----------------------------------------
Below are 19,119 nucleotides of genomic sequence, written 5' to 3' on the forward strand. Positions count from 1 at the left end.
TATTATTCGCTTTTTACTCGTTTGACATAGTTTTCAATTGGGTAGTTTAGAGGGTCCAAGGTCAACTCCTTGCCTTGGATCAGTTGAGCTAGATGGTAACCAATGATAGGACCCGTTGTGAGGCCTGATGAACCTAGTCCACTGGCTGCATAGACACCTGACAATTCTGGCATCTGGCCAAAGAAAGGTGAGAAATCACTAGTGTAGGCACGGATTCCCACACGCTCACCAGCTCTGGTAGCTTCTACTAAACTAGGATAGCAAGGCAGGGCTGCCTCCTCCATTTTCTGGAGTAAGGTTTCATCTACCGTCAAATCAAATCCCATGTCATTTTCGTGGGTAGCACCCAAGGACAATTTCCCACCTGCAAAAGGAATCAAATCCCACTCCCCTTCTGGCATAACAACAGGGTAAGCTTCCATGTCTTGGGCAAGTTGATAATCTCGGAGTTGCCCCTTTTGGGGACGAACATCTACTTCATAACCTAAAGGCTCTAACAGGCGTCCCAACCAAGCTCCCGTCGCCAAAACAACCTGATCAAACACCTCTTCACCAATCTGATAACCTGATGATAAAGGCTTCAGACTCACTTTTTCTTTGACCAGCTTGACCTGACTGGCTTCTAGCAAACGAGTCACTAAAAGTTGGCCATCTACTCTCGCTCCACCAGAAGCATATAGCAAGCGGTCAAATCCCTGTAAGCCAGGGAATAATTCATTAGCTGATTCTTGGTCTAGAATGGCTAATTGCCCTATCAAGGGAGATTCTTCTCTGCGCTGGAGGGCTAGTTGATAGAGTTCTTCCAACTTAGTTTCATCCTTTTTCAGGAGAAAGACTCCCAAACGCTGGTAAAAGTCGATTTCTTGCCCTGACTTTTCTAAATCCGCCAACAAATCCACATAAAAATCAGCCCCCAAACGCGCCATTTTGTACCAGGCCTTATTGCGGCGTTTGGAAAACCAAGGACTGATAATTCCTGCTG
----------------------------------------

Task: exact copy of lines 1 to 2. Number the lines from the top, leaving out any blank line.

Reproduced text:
Below are 19,119 nucleotides of genomic sequence, written 5' to 3' on the forward strand. Positions count from 1 at the left end.
TATTATTCGCTTTTTACTCGTTTGACATAGTTTTCAATTGGGTAGTTTAGAGGGTCCAAGGTCAACTCCTTGCCTTGGATCAGTTGAGCTAGATGGTAACCAATGATAGGACCCGTTGTGAGGCCTGATGAACCTAGTCCACTGGCTGCATAGACACCTGACAATTCTGGCATCTGGCCAAAGAAAGGTGAGAAATCACTAGTGTAGGCACGGATTCCCACACGCTCACCAGCTCTGGTAGCTTCTACTAAACTAGGATAGCAAGGCAGGGCTGCCTCCTCCATTTTCTGGAGTAAGGTTTCATCTACCGTCAAATCAAATCCCATGTCATTTTCGTGGGTAGCACCCAAGGACAATTTCCCACCTGCAAAAGGAATCAAATCCCACTCCCCTTCTGGCATAACAACAGGGTAAGCTTCCATGTCTTGGGCAAGTTGATAATCTCGGAGTTGCCCCTTTTGGGGACGAACATCTACTTCATAACCTAAAGGCTCTAACAGGCGTCCCAACCAAGCTCCCGTCGCCAAAACAACCTGATCAAACACCTCTTCACCAATCTGATAACCTGATGATAAAGGCTTCAGACTCACTTTTTCTTTGACCAGCTTGACCTGACTGGCTTCTAGCAAACGAGTCACTAAAAGTTGGCCATCTACTCTCGCTCCACCAGAAGCATATAGCAAGCGGTCAAATCCCTGTAAGCCAGGGAATAATTCATTAGCTGATTCTTGGTCTAGAATGGCTAATTGCCCTATCAAGGGAGATTCTTCTCTGCGCTGGAGGGCTAGTTGATAGAGTTCTTCCAACTTAGTTTCATCCTTTTTCAGGAGAAAGACTCCCAAACGCTGGTAAAAGTCGATTTCTTGCCCTGACTTTTCTAAATCCGCCAACAAATCCACATAAAAATCAGCCCCCAAACGCGCCATTTTGTACCAGGCCTTATTGCGGCGTTTGGAAAACCAAGGACTGATAATTCCTGCTG